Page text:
Decorate Your Holiday Bird With This Two-Ingredient Sauce

Steaks are often cooked with compound oil, but poultry deserves a special oil. Once the festive bird is sliced ​​and served, it all happens on its own – it’s left to speak for itself and rely on what is hopefully a fantastic cooking method. For a suggestion that complements (or saves) any poultry option, serve your guests with poultry boned in roasted sage and salted brown butter, an ultra-simple sauce with tons of flavor.

Gravy can be great, but not everyone likes a thick, gooey sauce. On the part of the cook, it is easy to spoil, and sometimes it may lack flavor. Plus, all that churning, making the sauce, and waiting for drips from the pan. I’m already tired. This fried sage butter sauce is quick to make and incredibly flavorful. The sage is fragrant but softer than the raw twig, and the toasted butter is in a league of its own. It’s nutty, with toasty notes combined with almost caramel tones, and of course it’s still a salty butter. You can make it in a matter of days, and it boasts such intense flavors that you only need a small spoonful per serving. If you’re worried about how dry your turkey or chicken can get after frying, this butter sauce is an easy way to spice them up with a little moisture just before serving. As an added benefit, it’s even good chilled as a spreadable option for buns (which is a big bonus given that cold sauce wiggles make me feel insecure at best).

Start by melting and browning a piece of salted butter in a small saucepan or saucepan over medium heat. If you only have unsalted butter, adding ¼ to ½ teaspoon salt at the end is fine. The butter will be pale yellow, it will bubble and foam, and you will start to see milk solids settle to the bottom of the pan. Shake or stir occasionally. As soon as you notice the lather turning a light brown hue, toss in a handful of fresh sage leaves. Add the sage so that each leaf begins to fry evenly. Turn them as needed to cook them through, about 1 to 2 minutes. Remove the saucepan from the heat. The sage will curl up and become brittle. Don’t worry if they break; that’s the plan anyway. Butter browns in about five to seven minutes, and sage toasts in about one to two minutes; giving you 95% ready sauce in less than 10 minutes. Quite good.

For now, you have options. You can pour this oil into a serving dish and leave the sage whole or almost whole. If you want more sage in each spoon but want to see recognizable sage chunks, break up the roasted sage by hand with a spoon in a measuring bowl or small bowl and serve. For maximum coverage in each scoop, let the oil cool for 5-10 minutes. Pour the butter sauce into a measuring cup and use an immersion blender to blend three or four times. This will be enough to break the sage into small pieces. This is my preferred presentation because I love it when bits of sage seep into every crevice of my roast. Lay out the roast slices and serve. Any leftover sauce can be poured into a small jar and placed on the table as a condiment for guests to serve as they wish.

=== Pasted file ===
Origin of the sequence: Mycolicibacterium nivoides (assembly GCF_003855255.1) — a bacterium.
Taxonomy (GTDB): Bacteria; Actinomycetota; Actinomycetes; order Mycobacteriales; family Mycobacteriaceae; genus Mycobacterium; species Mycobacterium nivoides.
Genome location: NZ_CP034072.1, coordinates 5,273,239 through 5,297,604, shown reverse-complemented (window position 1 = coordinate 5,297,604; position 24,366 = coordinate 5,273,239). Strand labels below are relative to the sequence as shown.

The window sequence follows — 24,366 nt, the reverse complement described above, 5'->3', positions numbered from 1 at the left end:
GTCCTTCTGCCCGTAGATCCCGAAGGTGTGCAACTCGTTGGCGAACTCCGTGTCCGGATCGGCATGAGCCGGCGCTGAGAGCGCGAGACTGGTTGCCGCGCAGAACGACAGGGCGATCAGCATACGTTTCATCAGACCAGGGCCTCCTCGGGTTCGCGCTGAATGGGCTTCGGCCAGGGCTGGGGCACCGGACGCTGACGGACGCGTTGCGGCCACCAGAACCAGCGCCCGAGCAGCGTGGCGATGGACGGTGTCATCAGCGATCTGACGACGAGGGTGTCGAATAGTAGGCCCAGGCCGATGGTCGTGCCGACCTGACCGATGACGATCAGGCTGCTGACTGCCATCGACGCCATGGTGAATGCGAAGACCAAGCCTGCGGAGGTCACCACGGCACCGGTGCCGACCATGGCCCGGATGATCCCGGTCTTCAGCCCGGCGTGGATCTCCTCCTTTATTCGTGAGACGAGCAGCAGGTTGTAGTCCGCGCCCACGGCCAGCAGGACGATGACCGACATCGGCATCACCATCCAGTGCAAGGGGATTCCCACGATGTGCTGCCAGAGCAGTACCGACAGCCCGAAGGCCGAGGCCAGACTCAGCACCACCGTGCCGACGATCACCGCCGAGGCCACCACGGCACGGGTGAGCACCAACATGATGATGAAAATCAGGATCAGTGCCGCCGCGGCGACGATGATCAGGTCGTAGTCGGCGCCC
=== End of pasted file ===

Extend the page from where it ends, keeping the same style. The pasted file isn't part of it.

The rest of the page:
This sauce is absolutely insane for turkey, chicken, duck, or whatever poultry you’re working with, but I’d be irresponsible if I didn’t mention how good it is for beef and pork as well. Besides meat, be sure to consider tossing roasted pumpkins in as soon as they come out of the oven. This recipe can be doubled or tripled. One stick of butter will make a little less than half a cup of butter sauce. Store leftover sauce covered in the refrigerator for up to a month.

Roasted sage in salted brown oil

Ingredients:

  • 1 pack of salted butter
  • A handful of sage leaves (about 20-30)

Cut a piece of butter into small pieces and place in a saucepan or medium sized saucepan. Melt butter over medium heat and stir occasionally. Let the butter continue to cook until it begins to brown. Add the sage leaves to the oil and stir for one to two minutes until all of the sage is curled and crispy. Remove the saucepan from the heat and let it sit for five to ten minutes. Break the sage into medium or small pieces, as you like. Sprinkle over meat, toss with vegetables, or serve as a condiment to food in a small bowl or jar.

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